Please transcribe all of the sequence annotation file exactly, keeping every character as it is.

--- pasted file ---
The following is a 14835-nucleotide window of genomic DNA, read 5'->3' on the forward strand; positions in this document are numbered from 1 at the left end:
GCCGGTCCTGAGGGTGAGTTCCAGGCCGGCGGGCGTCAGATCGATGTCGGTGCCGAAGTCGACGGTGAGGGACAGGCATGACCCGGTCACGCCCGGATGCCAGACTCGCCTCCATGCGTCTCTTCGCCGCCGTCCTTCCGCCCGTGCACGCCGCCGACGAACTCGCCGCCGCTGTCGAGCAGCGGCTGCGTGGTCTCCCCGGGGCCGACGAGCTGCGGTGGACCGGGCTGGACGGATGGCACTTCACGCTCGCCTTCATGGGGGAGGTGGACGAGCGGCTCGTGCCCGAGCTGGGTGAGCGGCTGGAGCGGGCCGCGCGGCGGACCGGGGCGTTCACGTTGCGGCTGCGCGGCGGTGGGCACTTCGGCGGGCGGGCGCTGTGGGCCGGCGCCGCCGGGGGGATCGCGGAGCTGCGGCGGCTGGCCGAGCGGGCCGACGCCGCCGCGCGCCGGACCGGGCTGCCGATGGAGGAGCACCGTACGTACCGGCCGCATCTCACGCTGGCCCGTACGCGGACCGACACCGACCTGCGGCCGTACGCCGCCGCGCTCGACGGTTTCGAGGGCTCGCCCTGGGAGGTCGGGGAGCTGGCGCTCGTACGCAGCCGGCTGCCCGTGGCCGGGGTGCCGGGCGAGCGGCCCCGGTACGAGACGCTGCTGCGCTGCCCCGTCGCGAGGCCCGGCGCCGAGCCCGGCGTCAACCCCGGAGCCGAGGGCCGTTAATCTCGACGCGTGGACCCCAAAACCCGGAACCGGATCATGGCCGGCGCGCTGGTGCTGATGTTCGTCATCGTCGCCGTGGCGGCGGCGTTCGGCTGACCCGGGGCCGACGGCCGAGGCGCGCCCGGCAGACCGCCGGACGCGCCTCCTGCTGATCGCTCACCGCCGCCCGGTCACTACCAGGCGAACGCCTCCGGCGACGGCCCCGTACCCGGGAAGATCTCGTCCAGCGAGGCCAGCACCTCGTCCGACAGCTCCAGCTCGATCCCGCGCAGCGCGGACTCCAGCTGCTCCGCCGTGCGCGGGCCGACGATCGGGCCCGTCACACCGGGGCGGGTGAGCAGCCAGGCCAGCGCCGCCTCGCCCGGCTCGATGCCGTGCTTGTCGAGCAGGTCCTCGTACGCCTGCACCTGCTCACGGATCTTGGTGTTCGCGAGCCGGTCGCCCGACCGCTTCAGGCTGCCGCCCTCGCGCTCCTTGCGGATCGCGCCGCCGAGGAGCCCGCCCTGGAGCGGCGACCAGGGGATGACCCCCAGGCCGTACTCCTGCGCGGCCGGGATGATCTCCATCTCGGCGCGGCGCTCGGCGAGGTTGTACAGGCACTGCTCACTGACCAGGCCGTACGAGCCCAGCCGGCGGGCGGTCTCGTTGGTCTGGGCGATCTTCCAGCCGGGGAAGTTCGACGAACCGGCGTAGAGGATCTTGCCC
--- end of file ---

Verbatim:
The following is a 14835-nucleotide window of genomic DNA, read 5'->3' on the forward strand; positions in this document are numbered from 1 at the left end:
GCCGGTCCTGAGGGTGAGTTCCAGGCCGGCGGGCGTCAGATCGATGTCGGTGCCGAAGTCGACGGTGAGGGACAGGCATGACCCGGTCACGCCCGGATGCCAGACTCGCCTCCATGCGTCTCTTCGCCGCCGTCCTTCCGCCCGTGCACGCCGCCGACGAACTCGCCGCCGCTGTCGAGCAGCGGCTGCGTGGTCTCCCCGGGGCCGACGAGCTGCGGTGGACCGGGCTGGACGGATGGCACTTCACGCTCGCCTTCATGGGGGAGGTGGACGAGCGGCTCGTGCCCGAGCTGGGTGAGCGGCTGGAGCGGGCCGCGCGGCGGACCGGGGCGTTCACGTTGCGGCTGCGCGGCGGTGGGCACTTCGGCGGGCGGGCGCTGTGGGCCGGCGCCGCCGGGGGGATCGCGGAGCTGCGGCGGCTGGCCGAGCGGGCCGACGCCGCCGCGCGCCGGACCGGGCTGCCGATGGAGGAGCACCGTACGTACCGGCCGCATCTCACGCTGGCCCGTACGCGGACCGACACCGACCTGCGGCCGTACGCCGCCGCGCTCGACGGTTTCGAGGGCTCGCCCTGGGAGGTCGGGGAGCTGGCGCTCGTACGCAGCCGGCTGCCCGTGGCCGGGGTGCCGGGCGAGCGGCCCCGGTACGAGACGCTGCTGCGCTGCCCCGTCGCGAGGCCCGGCGCCGAGCCCGGCGTCAACCCCGGAGCCGAGGGCCGTTAATCTCGACGCGTGGACCCCAAAACCCGGAACCGGATCATGGCCGGCGCGCTGGTGCTGATGTTCGTCATCGTCGCCGTGGCGGCGGCGTTCGGCTGACCCGGGGCCGACGGCCGAGGCGCGCCCGGCAGACCGCCGGACGCGCCTCCTGCTGATCGCTCACCGCCGCCCGGTCACTACCAGGCGAACGCCTCCGGCGACGGCCCCGTACCCGGGAAGATCTCGTCCAGCGAGGCCAGCACCTCGTCCGACAGCTCCAGCTCGATCCCGCGCAGCGCGGACTCCAGCTGCTCCGCCGTGCGCGGGCCGACGATCGGGCCCGTCACACCGGGGCGGGTGAGCAGCCAGGCCAGCGCCGCCTCGCCCGGCTCGATGCCGTGCTTGTCGAGCAGGTCCTCGTACGCCTGCACCTGCTCACGGATCTTGGTGTTCGCGAGCCGGTCGCCCGACCGCTTCAGGCTGCCGCCCTCGCGCTCCTTGCGGATCGCGCCGCCGAGGAGCCCGCCCTGGAGCGGCGACCAGGGGATGACCCCCAGGCCGTACTCCTGCGCGGCCGGGATGATCTCCATCTCGGCGCGGCGCTCGGCGAGGTTGTACAGGCACTGCTCACTGACCAGGCCGTACGAGCCCAGCCGGCGGGCGGTCTCGTTGGTCTGGGCGATCTTCCAGCCGGGGAAGTTCGACGAACCGGCGTAGAGGATCTTGCCC